Evolution of maximal endurance capacity: Natural and sexual selection across age classes in a lizard

Jean François Le Galliard, Regis Ferrière

Research output: Contribution to journalArticle

23 Scopus citations

Abstract

Hypothesis: One of the basic tenets of evolutionary physiology is that physical performances and fitness are tightly linked. Question: Are phenotypes with exceptional locomotor capacity strongly favoured by natural and sexual selection? Organism: A ground-dwelling, actively foraging and non-territorial lizard species, Lacerta vivipara. Methods: We analysed the relationship between morphology (body size and condition) and maximal endurance capacity in three age classes (juveniles, yearlings, and adult males). We then tested whether morphology and endurance capacity predicted variation in annual body growth, annual survival, and reproductive success. Results: The large variation in maximal endurance capacity observed at hatching has a genetic basis. Endurance capacity increased with body size in juveniles and with body condition in juveniles and yearlings. Endurance capacity was not correlated with annual body growth at any age class. Positive, directional viability selection on endurance capacity was detected for juveniles and yearlings, but not for adult males. Endurance capacity was weakly, positively correlated with male reproductive success. Natural selection in juveniles and sexual selection in adult males was non-linear and the strength of selection decelerated with endurance capacity. Conclusion: In the common lizard, selection on maximal performances is non-linear and varies between age classes. This pattern of weak and inconsistent selection could explain the maintenance of considerable genetic variation of locomotor performance within populations.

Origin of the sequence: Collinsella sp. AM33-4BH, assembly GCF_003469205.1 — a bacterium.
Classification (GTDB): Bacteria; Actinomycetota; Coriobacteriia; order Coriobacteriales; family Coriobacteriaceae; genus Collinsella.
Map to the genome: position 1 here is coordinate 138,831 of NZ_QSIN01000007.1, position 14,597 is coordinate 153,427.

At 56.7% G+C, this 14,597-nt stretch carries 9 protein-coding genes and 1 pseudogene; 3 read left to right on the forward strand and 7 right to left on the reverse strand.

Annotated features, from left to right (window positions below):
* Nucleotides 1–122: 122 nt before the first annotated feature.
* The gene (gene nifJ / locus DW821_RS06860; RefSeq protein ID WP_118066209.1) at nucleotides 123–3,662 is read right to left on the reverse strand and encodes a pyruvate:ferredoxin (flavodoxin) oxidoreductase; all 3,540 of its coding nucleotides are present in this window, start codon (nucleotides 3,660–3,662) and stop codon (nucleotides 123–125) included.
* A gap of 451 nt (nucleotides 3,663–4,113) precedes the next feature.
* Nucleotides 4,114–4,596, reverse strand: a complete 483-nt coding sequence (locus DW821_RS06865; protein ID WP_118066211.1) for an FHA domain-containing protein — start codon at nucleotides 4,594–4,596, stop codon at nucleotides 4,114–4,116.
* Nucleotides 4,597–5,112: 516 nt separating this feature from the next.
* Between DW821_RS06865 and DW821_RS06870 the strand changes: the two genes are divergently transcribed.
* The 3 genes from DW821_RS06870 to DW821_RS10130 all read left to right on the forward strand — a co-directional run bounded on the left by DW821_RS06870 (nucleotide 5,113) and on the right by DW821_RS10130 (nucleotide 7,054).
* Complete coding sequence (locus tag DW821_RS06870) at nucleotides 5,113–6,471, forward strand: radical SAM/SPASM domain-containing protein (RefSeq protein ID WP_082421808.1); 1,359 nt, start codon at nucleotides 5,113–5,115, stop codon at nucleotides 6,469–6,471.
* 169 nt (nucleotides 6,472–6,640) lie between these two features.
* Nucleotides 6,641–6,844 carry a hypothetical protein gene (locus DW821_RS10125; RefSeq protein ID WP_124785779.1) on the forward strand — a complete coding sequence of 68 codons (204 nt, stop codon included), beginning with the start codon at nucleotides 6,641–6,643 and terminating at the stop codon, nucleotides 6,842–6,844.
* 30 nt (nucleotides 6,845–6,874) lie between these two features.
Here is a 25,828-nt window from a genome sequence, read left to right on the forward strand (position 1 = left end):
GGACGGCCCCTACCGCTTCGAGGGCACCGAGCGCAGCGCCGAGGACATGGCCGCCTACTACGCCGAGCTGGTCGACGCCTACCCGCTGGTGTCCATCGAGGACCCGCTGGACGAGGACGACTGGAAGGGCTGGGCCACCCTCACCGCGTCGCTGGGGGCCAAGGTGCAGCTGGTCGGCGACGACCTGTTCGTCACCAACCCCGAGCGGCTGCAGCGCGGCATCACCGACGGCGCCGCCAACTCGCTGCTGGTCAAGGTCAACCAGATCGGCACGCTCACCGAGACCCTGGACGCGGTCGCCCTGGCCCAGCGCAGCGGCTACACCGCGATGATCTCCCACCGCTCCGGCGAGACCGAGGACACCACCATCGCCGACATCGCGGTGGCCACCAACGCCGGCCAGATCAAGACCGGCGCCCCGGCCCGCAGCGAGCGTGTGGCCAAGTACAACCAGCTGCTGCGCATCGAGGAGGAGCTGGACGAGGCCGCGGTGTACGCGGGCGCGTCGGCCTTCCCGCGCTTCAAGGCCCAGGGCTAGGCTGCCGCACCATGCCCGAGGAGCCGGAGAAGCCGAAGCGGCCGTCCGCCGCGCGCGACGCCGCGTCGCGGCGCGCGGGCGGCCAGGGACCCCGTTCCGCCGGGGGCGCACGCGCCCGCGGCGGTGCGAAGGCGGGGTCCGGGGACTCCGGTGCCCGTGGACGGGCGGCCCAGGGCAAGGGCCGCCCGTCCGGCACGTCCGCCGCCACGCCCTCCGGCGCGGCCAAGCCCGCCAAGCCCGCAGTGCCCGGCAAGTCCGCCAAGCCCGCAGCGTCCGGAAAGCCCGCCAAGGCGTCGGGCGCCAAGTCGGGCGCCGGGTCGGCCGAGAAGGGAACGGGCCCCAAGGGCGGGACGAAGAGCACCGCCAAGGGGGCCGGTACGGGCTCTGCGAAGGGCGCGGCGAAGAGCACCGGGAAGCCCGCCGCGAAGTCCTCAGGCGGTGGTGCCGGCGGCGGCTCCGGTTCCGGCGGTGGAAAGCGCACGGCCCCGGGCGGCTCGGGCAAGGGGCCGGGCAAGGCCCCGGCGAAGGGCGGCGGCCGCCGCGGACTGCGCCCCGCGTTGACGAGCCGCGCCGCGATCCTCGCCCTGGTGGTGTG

Original languageEnglish (US)
Pages (from-to)157-176
Number of pages20
JournalEvolutionary Ecology Research
Volume10
Issue number2
StatePublished - Feb 1 2008

Keywords

  • Locomotor performance
  • Microevolution
  • Reproductive success
  • Squamate reptiles
  • Survival

ASJC Scopus subject areas

  • Ecology, Evolution, Behavior and Systematics

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